Coming to terms with Clive

It is simply too easy to write Clive Palmer off as interested mainly in his business interests or more recently as a racist or xenophobe. Phillip Coorey in the AFR thinks Palmer taps into a deep vein of political mistrust (paywalled). Coorey bases this on research by Tony Mitchelmore who did some research on who votes for Clive and why.

“The stereotype of the Clive Palmer voter is of an outer-suburban, white-bread, lower socio-economic Anglo male,” Mitchelmore says in his findings summary.

“Attitudinally, they are thought by many as a bit ignorant, uneducated and even a bit angry and disaffected. Many see them as naive.” But this is “off the mark”.

“The reality is, yes, some are disaffected and, yes, cost-of-living concerns are at the forefront for many, but discussions with them are actually quite calm, thoughtful and insightful.

“They are not enraged by the boats issue, for example, like many in outer-suburban electorates, and appear less overtly ‘entitled’.”

Unlike the student politicians now running the country, some of whom have an ideology a mile wide and an inch deep, Palmer was perceived as having both sparkle and substance and, “unlike most politicians, he has actually done something”.

About 10% of voters vote for PUP in Queensland, 5% nationally. They want Palmer to shake things up and frequently mention Keating, Kennett and Joh.

In his rant about the Chinese, Palmer apparently mentioned the desire of the Chinese to undercut wages and conditions. Their desire to use their own labour for mining and agricultural projects is a sticking point in current free trade negotiations. Mitchelmore says that in any focus group, “457s go off”. Coorey:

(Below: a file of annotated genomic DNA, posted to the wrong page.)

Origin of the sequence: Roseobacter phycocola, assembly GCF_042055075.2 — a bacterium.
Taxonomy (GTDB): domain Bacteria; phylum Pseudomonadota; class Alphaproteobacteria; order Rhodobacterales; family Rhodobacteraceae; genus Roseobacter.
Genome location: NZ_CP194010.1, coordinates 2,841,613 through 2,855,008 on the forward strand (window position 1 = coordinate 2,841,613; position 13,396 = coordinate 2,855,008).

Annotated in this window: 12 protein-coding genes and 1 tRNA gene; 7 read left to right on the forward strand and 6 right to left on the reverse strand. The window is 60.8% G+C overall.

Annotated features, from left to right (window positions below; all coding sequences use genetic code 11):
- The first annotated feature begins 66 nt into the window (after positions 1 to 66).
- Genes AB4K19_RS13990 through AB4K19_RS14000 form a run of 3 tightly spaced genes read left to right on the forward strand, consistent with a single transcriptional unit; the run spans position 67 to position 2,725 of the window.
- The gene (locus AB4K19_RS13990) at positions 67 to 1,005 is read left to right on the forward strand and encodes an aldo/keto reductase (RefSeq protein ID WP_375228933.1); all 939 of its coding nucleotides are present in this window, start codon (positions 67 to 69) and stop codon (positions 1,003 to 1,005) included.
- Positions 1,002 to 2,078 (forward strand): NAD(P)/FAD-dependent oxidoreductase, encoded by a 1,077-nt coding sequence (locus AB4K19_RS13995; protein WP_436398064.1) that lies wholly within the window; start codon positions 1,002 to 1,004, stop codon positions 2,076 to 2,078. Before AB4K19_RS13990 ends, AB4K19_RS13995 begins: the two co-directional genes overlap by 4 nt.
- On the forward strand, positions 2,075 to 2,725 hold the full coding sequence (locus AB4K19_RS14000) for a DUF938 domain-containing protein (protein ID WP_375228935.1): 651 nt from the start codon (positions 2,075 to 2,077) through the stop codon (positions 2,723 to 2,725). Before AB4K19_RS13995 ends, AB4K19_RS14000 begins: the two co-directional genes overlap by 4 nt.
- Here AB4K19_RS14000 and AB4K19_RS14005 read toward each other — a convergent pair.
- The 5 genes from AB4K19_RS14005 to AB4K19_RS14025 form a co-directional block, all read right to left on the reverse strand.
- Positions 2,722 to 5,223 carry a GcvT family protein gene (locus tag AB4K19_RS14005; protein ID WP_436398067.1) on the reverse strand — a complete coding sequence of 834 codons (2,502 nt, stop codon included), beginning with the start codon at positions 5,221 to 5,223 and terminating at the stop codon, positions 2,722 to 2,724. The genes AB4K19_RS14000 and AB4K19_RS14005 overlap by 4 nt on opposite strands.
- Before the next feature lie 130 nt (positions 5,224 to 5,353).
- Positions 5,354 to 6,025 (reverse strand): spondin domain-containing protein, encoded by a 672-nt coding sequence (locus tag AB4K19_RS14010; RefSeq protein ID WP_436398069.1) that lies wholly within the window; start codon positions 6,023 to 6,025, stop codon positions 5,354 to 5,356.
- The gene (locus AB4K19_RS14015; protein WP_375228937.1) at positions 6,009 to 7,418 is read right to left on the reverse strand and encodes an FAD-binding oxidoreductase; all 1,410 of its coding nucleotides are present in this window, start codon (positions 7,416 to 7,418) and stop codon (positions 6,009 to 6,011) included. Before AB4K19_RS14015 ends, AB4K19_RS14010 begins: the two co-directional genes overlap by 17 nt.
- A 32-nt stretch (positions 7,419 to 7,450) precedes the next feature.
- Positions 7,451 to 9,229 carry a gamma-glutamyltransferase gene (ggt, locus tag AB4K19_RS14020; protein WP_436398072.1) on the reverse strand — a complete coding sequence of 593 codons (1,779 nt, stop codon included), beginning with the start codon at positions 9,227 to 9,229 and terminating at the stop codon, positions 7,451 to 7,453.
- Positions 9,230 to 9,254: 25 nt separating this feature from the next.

The government has told China it could never allow the import of labourers en masse and options are still being negotiated to allow a limited and temporary importation of skilled workers under the 475 visa scheme.

At her peak Pauline Hanson attracted more voters but flamed out. Nevertheless there’s an enduring market, especially in Queensland, for conservative politicians who buck the system and perhaps replace the National Party, which too frequently sells out to the Liberals. Bob Katter probably left his run a decade too late. Barnaby Joyce initially had a bit of a go, but then chose to stay inside the tent, as did De-Anne Kelly, remember her?.

Conservative leaders need a strategy of dealing with Palmer which goes beyond hoping he will implode. The problem for them goes beyond the individual personality of Palmer. Mitchelmore:

“Unless the main parties can start to project Clive-like qualities, there are plenty of other voters out there who might be attracted to the next antidote to the status quo.”

Personally I think the key to Palmer is that he sounds unlike a politician, who it should be remembered rate just above prostitutes and used car salesmen in public esteem.

Whether Palmer can hang on in Fairfax, which he won by 53 votes, is a question. I suspect he’d easily win a senate seat. The quality of his senators is also a problem. Glenn Lazarus, the nominated leader, doesn’t say anything much and Jacqui Lambie sounds more like an independent than a team player. Nevertheless, when Labor and the Greens line up PUP can’t be avoided. The same will likely apply after the next election.